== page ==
(DEWEY BEACH, Del.) - Delaware may be an unsuspecting music destination but that doesn't stop some of the biggest musicians from performing in the First State.

This week's "WRDE on Tour" takes a look at the music scene in Dewey Beach, one of the few places in southern Delaware to see live music year round.

"Dewey's one of the last places in the east where you can be at both the beach and have live music at the same time," said Alex Pires, managing partner of Highway One.

The company owns music venues such as the Rusty Rudder, Northbeach, Jimmy's Grille and the 80-year old Bottle and Cork, the oldest concert hall in town.

"Dewey has four or five traditional places that have been around a long time," Pires said. "The Bottle and Cork since the 30s. The Starboard since the 50s. The Rudder since the 70s."

Our first stop is the Starboard, a staple in the Dewey community attracting families and people of all ages.

Keith "Toasty" Kirk manages the bar and restaurant. Kirk said he got his nickname from the years he spent working at the Starboard making toast as a teenager.

"The people that once came here as young adults are now coming back with their families, with their kids," said Kirk.

"It's crazy the amount of people that I met when I used to work the door, bus tables, that are now coming down with little kids and toddlers. It's a cool environment. It's become more and more of a family place," he said.

Kirk explained what people can expect from the Starboard's music scene.

"It's more of a mellow vibe here for music. We bring in a bunch of acts like Bruce in the USA. They're a tribute band for Bruce Springsteen. We do a free G Love show every year," said Kirk. "We're not trying to be like that rock n' roll bar but we like to have fun and hear people perform as well."

Over at the Rusty Rudder, another staple in Dewey Beach, WRDE caught up with "Nashville" star and lead singer of the alternative rock band, Jonathan Jackson + Enation.

"We hear this is a real music town. We didn't really know what to expect," said Jackson in response to how the band came to be in Delaware. It was their first visit and performance at the Rudder on June 22.

Jackson went on to explain what people can expect from the band's shows.

"We really love playing live and there's a real visceral energy," Jackson said, "we'll be doing quite a few covers from some of the bands we love but mostly original music."

Our next stop on the music tour is the Lighthouse Cove complex which is home to Que Pasa, the Cove, the Lighthouse and the Hyatt hotel and residences. Vince DiFonzo is a managing partner with the company and explained why the complex remains a popular destination in Dewey.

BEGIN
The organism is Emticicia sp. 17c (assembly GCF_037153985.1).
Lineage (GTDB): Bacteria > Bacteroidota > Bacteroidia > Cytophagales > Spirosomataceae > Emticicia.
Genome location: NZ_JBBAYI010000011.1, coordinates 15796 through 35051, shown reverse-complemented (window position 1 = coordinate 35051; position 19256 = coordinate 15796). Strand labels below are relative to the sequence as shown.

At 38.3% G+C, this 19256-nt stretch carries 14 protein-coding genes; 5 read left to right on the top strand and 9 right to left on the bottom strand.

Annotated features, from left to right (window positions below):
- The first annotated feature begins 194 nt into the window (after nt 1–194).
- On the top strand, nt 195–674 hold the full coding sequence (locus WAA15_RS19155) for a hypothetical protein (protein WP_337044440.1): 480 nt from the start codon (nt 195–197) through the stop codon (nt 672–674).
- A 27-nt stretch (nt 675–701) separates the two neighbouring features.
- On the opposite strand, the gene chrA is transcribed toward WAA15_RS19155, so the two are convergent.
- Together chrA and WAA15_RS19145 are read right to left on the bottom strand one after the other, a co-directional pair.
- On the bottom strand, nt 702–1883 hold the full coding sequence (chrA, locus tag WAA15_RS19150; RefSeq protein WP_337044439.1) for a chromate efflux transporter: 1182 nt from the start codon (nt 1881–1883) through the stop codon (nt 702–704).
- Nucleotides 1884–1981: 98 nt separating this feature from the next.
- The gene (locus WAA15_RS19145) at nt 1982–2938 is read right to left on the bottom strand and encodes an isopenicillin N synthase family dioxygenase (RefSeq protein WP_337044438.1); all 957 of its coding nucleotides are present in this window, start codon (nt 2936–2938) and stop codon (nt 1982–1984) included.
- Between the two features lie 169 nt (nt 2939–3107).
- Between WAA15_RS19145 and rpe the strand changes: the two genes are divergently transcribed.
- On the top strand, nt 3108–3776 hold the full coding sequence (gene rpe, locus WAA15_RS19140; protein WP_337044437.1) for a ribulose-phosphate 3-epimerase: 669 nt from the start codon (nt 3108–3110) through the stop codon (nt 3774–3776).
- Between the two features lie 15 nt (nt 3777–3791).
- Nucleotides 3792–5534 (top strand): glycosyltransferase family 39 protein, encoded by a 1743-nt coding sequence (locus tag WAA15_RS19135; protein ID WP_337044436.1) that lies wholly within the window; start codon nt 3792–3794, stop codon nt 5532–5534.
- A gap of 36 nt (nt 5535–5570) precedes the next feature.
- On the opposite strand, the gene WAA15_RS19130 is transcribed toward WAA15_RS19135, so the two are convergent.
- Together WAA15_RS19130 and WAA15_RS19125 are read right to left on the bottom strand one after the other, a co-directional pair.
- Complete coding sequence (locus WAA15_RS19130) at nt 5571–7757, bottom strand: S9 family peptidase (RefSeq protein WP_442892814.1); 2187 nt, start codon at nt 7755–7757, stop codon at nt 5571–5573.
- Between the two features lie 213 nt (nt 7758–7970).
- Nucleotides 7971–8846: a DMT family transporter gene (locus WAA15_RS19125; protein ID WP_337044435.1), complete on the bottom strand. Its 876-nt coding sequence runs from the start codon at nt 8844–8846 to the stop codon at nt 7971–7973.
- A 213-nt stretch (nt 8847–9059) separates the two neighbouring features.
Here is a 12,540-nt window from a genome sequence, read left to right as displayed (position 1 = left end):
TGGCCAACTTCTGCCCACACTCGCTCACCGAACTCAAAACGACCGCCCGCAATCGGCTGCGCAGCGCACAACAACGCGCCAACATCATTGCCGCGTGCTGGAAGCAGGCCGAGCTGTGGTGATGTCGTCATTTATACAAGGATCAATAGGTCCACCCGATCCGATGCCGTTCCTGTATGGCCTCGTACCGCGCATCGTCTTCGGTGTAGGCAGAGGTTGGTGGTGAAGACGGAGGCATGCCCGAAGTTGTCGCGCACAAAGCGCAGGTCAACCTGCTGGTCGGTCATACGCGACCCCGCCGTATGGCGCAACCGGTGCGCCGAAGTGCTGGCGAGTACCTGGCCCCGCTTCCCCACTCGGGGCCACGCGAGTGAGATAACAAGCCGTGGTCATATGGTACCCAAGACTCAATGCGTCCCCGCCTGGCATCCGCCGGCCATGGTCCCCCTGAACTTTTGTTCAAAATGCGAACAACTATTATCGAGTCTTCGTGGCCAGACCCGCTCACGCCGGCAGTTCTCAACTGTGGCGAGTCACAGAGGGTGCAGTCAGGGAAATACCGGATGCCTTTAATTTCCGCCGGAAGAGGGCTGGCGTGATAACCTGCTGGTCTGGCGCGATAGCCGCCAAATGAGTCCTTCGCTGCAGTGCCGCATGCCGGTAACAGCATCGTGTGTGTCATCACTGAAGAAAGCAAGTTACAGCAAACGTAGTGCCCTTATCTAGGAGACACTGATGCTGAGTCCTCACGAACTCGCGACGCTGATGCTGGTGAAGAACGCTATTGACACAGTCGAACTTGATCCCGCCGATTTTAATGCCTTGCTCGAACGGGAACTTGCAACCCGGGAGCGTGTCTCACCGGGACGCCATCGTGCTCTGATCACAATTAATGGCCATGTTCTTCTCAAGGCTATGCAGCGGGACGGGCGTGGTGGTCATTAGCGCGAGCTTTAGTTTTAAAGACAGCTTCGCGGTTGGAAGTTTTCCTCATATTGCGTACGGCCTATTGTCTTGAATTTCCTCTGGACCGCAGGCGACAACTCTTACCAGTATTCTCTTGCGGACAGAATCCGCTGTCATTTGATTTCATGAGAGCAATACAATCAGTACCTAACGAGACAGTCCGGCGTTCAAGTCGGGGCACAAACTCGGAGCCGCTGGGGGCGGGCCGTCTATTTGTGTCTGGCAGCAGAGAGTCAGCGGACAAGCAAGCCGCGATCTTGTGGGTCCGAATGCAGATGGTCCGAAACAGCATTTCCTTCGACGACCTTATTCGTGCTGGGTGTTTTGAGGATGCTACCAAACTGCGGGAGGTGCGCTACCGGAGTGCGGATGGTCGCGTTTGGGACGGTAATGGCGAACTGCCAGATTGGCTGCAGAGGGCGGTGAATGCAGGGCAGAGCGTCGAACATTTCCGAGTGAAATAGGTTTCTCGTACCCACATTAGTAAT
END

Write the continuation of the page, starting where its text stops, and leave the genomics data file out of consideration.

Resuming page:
"We want it to be a full resort environment," DiFonzo said," for example Que Pasa is a very family oriented restaurant. Our tables are on the beach, our cantina is great for happy hour. At night we have bonfires a couple times a week here. You know that you're not back home in Wilmington or D.C. when you're sitting at the beach here at Que Pasa."

Similar to the Starboard, DiFonzo said the Lighthouse Cove complex's live music is more laid back but changes come Friday nights.

"We mainly do acoustic type music here. A lot of classical rock type music. Last year we added what we call the Cove Beach Party on Friday nights and that's where we do our concerts," said DiFonzo.

Over at the Bottle and Cork, which opened in 1936, rock n' roll music continues to be a popular attraction for visitors but country is also taking the iconic venue by storm. Highway One's Entertainment Director Vikki Walls told WRDE about some of the biggest country music starts who've graced the Cork's stage over the years.

"We have brought in some of the top country acts in the whole country. Cole Swindell. A Thousand Horses. Kane Brown. Old Dominion sold out," said Walls.

And it's not just the Cork that lands the biggest acts.

"Jason Aldean played the Rusty Rudder seven years ago. Rachel Platten, who has that huge song 'Fight Song' and millions of albums, she played six times at the Rudder at my events."

Walls said there have been countless musicians who, relatively unknown at the time, have played at the Cork, the Rudder, or Northbeach and have gone on to become wildly successful, some even earning Grammy's or other prestigious music awards.

"I can't tell you how many bands I've seen play on Letterman and Leno and all these shows. Eric Church played here three times before he blew up. Miranda Lambert played [at the Cork] twice. Neon Trees, Andy Grammar played here last year. Gavin Degraw has played here. I mean the list goes on and on."

Since 2001, Walls has been responsible for bringing the Dewey Beach Music Conference to town which helps connect up-and-coming artists with industry producers and record labels.

"It's all genres and it's bands from all over the country trying to get started," said Walls, who also used to be a band manager for many years.

"They want to learn the music business and we bring in producers and record label people and stuff to do sessions during the day. We give them classes and teach them what to do. And then we throw parties at night. That's 150 bands."

This year the Dewey Beach Music Conference runs from Thursday, Sept. 22 to Saturday, Sept. 25. It's a free event and the public is welcome to attend.

Be it summer, spring, winter or fall, Dewey Beach's music scene leaves people on a high note all year long.